If you've opened your closet and realized that your favorite cashmere sweater has holes all over it, you've probably got a moth problem. It's unlikely that the moths are attracted to just that one cardi, so there are a few steps you should take to ensure your whole wardrobe doesn't suffer the same fate. That is, unless we're talking about all those reindeer Christmas sweaters from grandma.
To learn how to kick those buggers to the curb, read more.
- Clothes moths feed on wool, feathers, fur, hair, lint, paper, and even cotton, linen, silk, and some synthetic fibers. But in general, they especially crave fabrics that have been stained or soiled with food, beverages, perspiration, sweat, oil, and urine. In many cases, you can't even tell that your apparel has been stained, so you should always clean your garments before you store them.
- If you've already discovered you have a moth problem, you should wash all of your clothes in the infested area in hot water and detergent or dry clean them.
- When it comes time to store your out-of-season clothes, you should keep them in airtight containers such as plastic boxes and bags, metal containers, or wooden (cedar is ideal) chests.
- Moths tend to develop under humidity. So, if your closet or storage space is near a bathroom or humidifier, you should ventilate the area by opening windows or using a fan.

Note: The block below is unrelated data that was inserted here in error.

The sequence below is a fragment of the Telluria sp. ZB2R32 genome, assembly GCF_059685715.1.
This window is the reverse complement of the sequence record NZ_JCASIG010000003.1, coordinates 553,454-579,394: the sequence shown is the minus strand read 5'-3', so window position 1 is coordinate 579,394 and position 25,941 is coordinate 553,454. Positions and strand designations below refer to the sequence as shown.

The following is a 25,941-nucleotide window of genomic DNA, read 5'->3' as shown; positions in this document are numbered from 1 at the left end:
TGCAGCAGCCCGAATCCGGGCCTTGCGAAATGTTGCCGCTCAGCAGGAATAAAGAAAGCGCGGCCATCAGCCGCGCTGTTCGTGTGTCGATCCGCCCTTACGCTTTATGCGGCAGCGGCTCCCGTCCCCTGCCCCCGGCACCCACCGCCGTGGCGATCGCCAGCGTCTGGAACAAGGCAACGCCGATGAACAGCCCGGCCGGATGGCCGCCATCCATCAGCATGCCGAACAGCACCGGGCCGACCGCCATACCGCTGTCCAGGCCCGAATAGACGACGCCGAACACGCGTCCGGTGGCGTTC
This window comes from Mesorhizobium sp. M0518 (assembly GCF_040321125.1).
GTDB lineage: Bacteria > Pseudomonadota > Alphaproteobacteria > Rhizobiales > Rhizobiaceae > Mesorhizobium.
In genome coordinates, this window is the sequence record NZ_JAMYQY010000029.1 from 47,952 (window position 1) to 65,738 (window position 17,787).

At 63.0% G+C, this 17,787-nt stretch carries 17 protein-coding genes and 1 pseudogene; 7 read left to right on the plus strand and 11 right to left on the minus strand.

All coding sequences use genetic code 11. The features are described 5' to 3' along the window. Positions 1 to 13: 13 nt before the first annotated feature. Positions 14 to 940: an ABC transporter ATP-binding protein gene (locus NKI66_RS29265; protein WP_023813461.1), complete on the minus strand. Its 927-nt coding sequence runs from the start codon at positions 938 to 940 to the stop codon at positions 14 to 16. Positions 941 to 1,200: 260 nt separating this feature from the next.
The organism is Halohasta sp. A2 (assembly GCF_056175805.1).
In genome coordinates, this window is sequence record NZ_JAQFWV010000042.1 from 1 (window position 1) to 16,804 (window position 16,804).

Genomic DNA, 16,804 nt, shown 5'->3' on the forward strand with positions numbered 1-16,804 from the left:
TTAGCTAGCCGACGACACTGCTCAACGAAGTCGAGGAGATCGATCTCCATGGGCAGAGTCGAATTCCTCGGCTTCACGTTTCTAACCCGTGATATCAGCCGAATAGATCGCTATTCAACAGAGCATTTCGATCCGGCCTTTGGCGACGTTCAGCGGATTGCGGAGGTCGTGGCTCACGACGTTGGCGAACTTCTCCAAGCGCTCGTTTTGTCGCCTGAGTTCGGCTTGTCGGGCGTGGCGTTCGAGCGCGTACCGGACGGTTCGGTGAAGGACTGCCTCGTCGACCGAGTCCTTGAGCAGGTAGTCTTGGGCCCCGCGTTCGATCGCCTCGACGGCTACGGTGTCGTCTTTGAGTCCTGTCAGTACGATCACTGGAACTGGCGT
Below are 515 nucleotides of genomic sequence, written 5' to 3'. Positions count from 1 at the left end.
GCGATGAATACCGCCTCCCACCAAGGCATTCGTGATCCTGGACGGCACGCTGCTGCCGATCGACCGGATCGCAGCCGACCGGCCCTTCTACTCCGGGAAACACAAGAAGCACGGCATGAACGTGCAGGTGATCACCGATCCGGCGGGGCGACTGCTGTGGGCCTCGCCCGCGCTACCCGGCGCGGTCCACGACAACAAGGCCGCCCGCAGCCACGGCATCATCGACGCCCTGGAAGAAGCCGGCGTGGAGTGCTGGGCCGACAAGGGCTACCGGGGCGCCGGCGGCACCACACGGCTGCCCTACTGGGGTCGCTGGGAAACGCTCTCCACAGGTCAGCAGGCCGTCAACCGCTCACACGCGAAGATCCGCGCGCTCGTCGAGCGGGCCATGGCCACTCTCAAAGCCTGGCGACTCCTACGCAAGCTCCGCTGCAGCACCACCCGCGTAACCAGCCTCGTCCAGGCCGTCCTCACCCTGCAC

- Clothes moths also prefer darkness. So if you have an alternative place to store your apparel that is bright, consider moving your clothes. You might also leave on low-energy lightbulbs such as CFLs or LEDs to light your closet.
- To capture the male clothes moths in order to stop the breeding process, use a pheromone trap in your closet.
- You should also vacuum your closet thoroughly in all cracks and crevices, as well as carpeting. Use a flashlight to identify lint and hair at the baseboards, in air ducts, and corners of the room that you might not see otherwise. If you have upholstered furniture in your closet (lucky lady), make sure to vacuum it thoroughly as well.
- As for moth repellants, mothballs are tried and true, but they can also be harmful to your health, and leave a strong odor on your clothes. So, you can make a sachet with these herbal mothball alternatives. Cedar chips tend to lose their effect after the wood has dried, but cedar chests, which are airtight, are often effective.